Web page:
The U.S. Commodity Futures Trading Commission (CFTC) is suing New York-based crypto exchange Gemini for “making false or misleading statements” or omitting facts in conversations with the commission. The case for violation of the Commodity Exchange Act (CEA) was filed in the federal court in New York.
The CFTC’s allegations point to discussions that took place with Gemini for self-certification of a Bitcoin futures contract between July and December 2017 — around five years ago. If it had gained approval it would have been the first digital asset futures contract in the U.S. to be listed.
CFTC Acting Director of Enforcement Gretchen Lowe said in a statement:
“Making false or misleading statements to the CFTC in connection with a futures product certification undermines the CFTC’s work to ensure the financial integrity of all transactions subject to the CEA, protect market participants, deter and prevent price manipulation, and promote responsible innovation and fair competition. This enforcement action sends a strong message that the Commission will act to safeguard the integrity of the market oversight process.”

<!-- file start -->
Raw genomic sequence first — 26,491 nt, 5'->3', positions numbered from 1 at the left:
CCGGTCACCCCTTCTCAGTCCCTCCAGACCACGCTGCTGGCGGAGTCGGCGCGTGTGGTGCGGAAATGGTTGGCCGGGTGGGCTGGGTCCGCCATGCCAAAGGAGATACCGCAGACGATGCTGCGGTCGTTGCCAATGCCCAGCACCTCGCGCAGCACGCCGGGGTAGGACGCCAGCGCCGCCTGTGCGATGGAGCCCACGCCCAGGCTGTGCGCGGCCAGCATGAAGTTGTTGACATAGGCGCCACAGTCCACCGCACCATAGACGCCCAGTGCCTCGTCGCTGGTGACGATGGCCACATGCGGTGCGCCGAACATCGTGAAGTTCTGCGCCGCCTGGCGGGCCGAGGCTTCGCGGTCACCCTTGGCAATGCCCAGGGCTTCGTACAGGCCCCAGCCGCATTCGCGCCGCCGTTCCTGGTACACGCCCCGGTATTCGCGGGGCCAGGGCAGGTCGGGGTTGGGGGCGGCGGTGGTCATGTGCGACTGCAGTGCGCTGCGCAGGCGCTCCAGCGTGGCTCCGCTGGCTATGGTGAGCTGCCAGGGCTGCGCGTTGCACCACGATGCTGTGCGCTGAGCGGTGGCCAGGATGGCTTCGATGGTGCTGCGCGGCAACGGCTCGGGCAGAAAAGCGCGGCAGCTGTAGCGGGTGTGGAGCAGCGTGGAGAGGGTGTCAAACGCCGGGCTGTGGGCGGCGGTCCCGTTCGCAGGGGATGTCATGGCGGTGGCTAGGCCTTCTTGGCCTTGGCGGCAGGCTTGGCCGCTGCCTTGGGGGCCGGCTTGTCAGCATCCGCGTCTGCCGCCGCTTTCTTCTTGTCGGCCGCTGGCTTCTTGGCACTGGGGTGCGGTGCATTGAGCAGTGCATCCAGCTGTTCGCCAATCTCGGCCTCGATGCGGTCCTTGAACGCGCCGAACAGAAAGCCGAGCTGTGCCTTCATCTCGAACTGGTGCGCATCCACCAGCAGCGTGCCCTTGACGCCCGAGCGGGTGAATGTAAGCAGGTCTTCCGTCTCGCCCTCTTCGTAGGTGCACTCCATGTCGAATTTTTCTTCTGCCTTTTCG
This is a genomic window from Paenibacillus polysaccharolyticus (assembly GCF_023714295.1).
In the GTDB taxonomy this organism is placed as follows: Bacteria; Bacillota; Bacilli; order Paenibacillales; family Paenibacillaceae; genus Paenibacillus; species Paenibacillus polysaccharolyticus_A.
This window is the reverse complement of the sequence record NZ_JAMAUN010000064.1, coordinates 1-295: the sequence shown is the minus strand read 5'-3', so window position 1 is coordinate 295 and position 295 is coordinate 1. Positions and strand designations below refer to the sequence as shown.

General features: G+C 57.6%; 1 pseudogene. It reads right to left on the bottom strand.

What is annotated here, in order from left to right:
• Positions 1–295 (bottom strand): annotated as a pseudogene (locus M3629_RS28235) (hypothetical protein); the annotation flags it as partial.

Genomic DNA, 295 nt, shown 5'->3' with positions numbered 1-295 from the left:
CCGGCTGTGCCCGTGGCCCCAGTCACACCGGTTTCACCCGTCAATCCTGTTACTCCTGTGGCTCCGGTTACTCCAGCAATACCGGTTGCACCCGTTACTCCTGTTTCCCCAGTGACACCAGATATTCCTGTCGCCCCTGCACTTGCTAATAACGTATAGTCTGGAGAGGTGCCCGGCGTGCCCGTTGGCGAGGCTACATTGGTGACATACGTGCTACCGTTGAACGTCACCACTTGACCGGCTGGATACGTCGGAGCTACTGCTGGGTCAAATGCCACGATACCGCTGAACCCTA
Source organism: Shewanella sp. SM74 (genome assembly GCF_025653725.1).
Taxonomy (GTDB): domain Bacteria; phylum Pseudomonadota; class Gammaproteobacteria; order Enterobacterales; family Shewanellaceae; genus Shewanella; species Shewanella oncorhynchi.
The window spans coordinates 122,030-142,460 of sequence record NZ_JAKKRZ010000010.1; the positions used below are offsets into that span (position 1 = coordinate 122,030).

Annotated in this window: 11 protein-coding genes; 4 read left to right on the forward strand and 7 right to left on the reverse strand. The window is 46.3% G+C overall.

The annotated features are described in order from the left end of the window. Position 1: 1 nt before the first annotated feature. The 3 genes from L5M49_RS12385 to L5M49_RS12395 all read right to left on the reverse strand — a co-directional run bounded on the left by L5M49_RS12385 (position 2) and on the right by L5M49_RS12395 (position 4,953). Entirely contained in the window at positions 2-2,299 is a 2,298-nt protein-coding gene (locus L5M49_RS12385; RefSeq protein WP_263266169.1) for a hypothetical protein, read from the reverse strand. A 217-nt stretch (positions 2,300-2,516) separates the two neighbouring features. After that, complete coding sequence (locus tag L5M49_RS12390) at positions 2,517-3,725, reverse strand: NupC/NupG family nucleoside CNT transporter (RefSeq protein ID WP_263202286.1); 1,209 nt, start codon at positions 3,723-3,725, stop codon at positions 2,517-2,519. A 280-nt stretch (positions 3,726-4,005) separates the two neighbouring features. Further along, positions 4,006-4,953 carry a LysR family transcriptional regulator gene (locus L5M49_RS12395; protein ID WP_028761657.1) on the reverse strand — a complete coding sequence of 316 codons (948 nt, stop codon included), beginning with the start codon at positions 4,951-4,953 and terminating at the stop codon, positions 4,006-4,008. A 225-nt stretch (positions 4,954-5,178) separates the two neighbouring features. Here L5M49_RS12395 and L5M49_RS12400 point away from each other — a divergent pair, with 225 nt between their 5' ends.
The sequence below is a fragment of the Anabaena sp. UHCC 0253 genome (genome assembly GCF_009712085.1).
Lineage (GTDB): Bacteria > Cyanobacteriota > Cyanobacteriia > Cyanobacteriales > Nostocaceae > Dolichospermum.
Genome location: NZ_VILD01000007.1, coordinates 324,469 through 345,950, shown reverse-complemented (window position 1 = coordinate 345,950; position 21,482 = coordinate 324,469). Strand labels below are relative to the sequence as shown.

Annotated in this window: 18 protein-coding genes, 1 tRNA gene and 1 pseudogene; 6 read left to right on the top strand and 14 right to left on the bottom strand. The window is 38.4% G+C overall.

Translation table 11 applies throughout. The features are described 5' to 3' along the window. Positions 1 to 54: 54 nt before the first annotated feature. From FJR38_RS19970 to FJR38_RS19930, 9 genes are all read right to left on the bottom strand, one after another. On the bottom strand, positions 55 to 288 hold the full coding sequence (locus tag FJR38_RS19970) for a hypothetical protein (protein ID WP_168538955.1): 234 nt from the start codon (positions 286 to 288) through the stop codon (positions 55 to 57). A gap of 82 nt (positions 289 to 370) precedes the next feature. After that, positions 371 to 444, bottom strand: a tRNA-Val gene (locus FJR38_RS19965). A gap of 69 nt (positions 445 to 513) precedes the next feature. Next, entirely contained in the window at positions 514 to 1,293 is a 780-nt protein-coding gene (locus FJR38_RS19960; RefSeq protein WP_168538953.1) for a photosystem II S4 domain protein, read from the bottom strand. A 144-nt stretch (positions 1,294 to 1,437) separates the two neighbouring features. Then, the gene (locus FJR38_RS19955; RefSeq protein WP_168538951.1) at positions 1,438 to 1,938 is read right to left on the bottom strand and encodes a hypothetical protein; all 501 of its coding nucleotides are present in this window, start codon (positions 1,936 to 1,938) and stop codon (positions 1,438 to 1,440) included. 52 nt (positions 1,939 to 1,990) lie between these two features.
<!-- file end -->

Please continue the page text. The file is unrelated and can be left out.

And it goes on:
The complaint alleges that Gemini provided false information pertaining to facts relevant for the CFTC to understand the Bitcoin futures contract’s susceptibility to manipulation. In other words, the CFTC claims that Gemini lied or omitted facts about how easily the Bitcoin futures contract could fall prey to price manipulation.
The CFTC statement further said that Gemini employees knew or should have known that their statements were misleading or false.
The CFTC is asking for Gemini, which is owned by Cameron and Tyler Winklevoss, to yield illegal proceeds, as well as a ban on its registration and trading, and fines.
According to a Bloomberg report, Gemini has decided to fight the lawsuit. In a statement to the publication, it said:
“Gemini has been a pioneer and proponent of thoughtful regulation since day one. We have an eight-year track record of asking for permission, not forgiveness, and always doing the right thing. We look forward to definitively proving this in court.”